Exercising with Parkinson’s disease

Consider exercising with friends for added motivation.

What you need to know:

  • It is important to note that there is no one best type of exercise for people with Parkinson’s disease. It is most important to choose an exercise regimen that you enjoy, and will continue to do.

While medication is crucial in managing ailments, exercising plays a major role in reducing the impact of the disease on an individual. That is true even for a greatly debilitating condition such as Parkinson’s disease. 
According mayoclinic.com, Parkinson’s disease is a progressive nervous system disorder that affects movement. Its symptoms start gradually, sometimes starting with a barely noticeable tremor in just one hand. Therefore, tremors are common, but the disorder also commonly causes stiffness or slow movement.

Augustine Kasujja, a fitness trainer, says when a person suffering from Parkinson’s disease starts exercising, their quality of life as well as their mental health and general well-being improve. 
“Because the ailment comes with limited movement and stiffness, exercising will definitely better mobility and allow the patient to perform more motions, which makes daily activities easier,” he says.
Monica Nakyejwe, a fitness coach, says it is important to take a few minutes every day to do some movements. As such, engaging in workouts that better flexibility, cardio health and strength is crucial. As they do these exercises rotationally on a weekly basis, she says, the body will be empowered to learn ways to move.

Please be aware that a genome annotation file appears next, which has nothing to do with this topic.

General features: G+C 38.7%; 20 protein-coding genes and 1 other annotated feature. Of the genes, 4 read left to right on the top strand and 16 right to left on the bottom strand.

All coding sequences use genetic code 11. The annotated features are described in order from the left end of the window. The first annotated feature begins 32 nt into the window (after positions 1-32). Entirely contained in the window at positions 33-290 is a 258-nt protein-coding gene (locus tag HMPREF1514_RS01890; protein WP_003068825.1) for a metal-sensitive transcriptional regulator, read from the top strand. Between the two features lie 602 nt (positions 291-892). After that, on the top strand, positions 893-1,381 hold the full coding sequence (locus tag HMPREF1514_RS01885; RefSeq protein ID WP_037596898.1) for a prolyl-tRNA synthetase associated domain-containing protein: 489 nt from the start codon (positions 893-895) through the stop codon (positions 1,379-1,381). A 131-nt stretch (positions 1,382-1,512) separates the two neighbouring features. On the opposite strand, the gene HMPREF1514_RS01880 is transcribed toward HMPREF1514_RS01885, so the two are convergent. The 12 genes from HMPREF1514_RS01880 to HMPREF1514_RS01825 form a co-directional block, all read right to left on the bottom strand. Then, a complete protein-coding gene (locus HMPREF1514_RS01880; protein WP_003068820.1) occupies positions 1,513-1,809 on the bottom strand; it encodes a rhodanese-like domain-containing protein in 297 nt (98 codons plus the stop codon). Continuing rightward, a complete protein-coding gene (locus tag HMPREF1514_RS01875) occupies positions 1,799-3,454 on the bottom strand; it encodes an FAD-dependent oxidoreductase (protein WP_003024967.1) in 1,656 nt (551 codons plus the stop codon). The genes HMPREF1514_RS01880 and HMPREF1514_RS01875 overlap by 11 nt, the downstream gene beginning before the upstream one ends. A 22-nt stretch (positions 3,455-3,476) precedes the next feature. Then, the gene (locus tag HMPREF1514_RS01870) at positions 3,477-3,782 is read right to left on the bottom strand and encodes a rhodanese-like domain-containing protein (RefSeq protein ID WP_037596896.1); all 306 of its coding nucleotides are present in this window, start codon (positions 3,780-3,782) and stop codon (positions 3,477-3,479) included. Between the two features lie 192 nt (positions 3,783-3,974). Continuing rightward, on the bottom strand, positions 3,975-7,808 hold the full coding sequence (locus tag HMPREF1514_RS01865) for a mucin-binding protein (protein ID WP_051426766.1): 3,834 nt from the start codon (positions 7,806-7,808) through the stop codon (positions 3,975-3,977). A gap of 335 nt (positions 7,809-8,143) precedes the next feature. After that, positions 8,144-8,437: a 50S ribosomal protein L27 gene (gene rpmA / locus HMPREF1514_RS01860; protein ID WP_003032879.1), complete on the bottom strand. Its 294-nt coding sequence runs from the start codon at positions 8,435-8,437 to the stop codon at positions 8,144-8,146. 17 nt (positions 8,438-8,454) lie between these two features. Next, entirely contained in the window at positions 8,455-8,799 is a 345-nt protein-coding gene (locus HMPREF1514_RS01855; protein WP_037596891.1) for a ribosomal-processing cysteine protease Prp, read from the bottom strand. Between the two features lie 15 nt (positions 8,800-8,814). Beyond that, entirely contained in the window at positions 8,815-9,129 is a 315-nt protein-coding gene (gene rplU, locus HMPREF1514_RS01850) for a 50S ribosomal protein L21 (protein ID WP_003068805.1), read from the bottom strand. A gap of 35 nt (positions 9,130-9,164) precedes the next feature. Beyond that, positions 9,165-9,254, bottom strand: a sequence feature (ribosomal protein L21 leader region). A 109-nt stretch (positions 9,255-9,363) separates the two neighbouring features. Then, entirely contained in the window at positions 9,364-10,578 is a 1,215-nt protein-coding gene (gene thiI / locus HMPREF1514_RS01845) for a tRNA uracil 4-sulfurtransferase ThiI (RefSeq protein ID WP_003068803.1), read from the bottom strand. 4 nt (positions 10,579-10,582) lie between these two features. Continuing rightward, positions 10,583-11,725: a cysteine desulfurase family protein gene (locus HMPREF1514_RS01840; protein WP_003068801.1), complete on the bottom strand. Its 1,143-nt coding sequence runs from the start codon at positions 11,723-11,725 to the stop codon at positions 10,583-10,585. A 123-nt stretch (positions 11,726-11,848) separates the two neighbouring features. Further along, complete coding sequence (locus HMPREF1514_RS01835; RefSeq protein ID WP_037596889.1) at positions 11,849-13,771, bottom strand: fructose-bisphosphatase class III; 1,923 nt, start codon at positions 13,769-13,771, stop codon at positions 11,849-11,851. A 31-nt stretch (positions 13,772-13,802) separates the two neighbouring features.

Strengthening exercises: These include using weights, or resistance bands to better muscle strength.
Aerobic: This encompasses activities that allow the heart to pump more. They include stationary cycling, swimming, no-contact boxing, and brisk walking.
Balance: With movement abilities wanting, enrolling for dance, and Zumba will help the patient become firmer. Some activities can also be done with the help of a trainer and these work well to help a beginner.

Kasujja says aerobic workouts are meant to raise one’s heartbeat which ultimately betters heart health as well as lung function. These improve mobility, flexibility and build one’s strength while helping them to burn calories. One of the workouts is no-contact boxing which also betters hand-eye coordination. Kasujja says the patient needs a trainer to start and one of the activities is jab punches.
To get it done, they must stand with their feet under their hips or wider at shoulder width. 

“Make fists and place them in front of your shoulders then punch with the right fist. Ensure that you extend your arm out fully before returning to the beginning position. Thereafter, punch out with the left fist. Do 20 repetitions for both sides in one set. With improved fitness, you can move to two sets in one go,” he says.
Many other of such exercises can be done depending on one’s fitness level, which Kasujja says can improve with continuous exercise.

Strength training